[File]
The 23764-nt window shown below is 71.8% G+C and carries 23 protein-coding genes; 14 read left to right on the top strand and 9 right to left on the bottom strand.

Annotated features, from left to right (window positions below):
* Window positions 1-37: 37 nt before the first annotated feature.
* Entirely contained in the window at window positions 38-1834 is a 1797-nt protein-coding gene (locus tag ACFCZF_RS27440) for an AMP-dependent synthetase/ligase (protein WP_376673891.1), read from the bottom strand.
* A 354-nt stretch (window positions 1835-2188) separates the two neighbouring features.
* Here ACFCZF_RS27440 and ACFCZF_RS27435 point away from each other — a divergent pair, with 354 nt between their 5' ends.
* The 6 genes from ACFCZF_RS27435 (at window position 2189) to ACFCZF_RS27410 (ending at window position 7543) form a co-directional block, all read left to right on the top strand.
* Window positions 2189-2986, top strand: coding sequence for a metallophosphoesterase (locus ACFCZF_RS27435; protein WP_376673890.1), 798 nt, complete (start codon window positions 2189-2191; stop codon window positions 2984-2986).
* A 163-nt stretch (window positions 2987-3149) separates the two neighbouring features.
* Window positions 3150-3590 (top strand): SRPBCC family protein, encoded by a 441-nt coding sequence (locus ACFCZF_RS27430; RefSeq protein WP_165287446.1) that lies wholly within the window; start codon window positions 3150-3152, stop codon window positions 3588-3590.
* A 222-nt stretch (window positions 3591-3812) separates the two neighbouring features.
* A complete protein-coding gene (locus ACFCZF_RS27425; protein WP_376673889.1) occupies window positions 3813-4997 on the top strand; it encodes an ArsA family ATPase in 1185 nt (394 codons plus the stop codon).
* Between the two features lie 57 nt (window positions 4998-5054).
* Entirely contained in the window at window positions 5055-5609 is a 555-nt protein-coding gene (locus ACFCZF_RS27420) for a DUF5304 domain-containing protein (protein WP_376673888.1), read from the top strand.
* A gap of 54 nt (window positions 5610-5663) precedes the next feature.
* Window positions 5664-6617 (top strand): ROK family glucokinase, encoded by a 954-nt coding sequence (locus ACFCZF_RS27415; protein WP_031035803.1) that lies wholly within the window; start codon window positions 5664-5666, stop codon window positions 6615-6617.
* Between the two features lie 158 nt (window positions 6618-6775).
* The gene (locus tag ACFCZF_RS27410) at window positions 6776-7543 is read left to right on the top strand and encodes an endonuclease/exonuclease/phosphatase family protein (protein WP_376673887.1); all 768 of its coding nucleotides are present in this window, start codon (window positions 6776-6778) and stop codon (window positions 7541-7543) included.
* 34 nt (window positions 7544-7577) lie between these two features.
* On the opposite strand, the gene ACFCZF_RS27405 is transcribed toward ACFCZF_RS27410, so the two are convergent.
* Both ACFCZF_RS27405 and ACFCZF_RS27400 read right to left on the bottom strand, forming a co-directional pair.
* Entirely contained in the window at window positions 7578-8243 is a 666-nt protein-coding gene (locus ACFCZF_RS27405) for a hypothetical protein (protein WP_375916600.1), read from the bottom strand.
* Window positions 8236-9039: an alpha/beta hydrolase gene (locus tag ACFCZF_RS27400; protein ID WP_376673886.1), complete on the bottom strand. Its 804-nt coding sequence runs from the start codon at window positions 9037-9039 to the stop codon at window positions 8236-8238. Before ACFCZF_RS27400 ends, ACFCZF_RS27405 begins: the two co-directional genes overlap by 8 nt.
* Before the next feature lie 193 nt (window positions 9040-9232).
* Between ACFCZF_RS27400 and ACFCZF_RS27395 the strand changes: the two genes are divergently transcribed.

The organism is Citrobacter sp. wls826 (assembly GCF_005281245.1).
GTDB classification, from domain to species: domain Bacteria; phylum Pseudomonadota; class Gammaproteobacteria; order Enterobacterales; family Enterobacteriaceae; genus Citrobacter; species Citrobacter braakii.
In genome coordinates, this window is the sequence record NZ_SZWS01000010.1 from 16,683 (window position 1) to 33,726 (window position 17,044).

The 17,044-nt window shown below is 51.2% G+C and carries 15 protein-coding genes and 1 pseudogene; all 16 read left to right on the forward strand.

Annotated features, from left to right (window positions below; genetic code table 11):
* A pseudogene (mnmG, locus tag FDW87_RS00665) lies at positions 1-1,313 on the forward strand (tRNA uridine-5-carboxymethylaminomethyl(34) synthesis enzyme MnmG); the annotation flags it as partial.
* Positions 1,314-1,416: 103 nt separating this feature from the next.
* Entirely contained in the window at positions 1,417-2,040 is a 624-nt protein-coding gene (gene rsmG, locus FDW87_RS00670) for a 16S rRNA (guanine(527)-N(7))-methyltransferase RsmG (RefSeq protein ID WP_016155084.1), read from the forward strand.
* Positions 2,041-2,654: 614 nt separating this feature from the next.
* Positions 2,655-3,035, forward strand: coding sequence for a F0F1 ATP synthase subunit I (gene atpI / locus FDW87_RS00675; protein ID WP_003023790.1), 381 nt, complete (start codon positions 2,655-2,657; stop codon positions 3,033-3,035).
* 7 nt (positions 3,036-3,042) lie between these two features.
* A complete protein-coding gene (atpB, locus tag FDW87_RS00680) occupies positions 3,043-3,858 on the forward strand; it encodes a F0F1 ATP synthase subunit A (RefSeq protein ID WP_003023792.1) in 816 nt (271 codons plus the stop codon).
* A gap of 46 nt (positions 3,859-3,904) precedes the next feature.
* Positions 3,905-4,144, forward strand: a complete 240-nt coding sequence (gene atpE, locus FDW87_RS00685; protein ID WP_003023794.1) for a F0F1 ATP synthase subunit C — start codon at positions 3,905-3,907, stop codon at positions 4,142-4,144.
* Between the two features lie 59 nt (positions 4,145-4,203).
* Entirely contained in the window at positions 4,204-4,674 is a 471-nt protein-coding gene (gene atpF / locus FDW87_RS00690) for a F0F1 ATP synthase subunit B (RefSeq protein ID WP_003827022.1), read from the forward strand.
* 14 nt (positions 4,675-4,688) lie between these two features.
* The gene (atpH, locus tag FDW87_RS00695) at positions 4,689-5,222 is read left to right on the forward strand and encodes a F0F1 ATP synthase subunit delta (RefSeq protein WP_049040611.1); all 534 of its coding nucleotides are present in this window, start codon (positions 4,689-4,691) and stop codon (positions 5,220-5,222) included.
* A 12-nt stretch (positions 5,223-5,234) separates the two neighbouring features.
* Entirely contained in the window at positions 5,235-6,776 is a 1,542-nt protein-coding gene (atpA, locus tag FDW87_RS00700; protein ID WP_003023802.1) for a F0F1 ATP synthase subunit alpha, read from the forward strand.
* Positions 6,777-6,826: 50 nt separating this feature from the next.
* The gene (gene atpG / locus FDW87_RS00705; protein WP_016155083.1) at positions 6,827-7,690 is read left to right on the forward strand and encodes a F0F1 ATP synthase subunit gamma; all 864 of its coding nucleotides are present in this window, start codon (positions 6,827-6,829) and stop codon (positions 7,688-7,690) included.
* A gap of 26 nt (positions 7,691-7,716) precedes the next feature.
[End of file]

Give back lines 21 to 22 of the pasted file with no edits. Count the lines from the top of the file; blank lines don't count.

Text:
* Both ACFCZF_RS27405 and ACFCZF_RS27400 read right to left on the bottom strand, forming a co-directional pair.
* Entirely contained in the window at window positions 7578-8243 is a 666-nt protein-coding gene (locus ACFCZF_RS27405) for a hypothetical protein (protein WP_375916600.1), read from the bottom strand.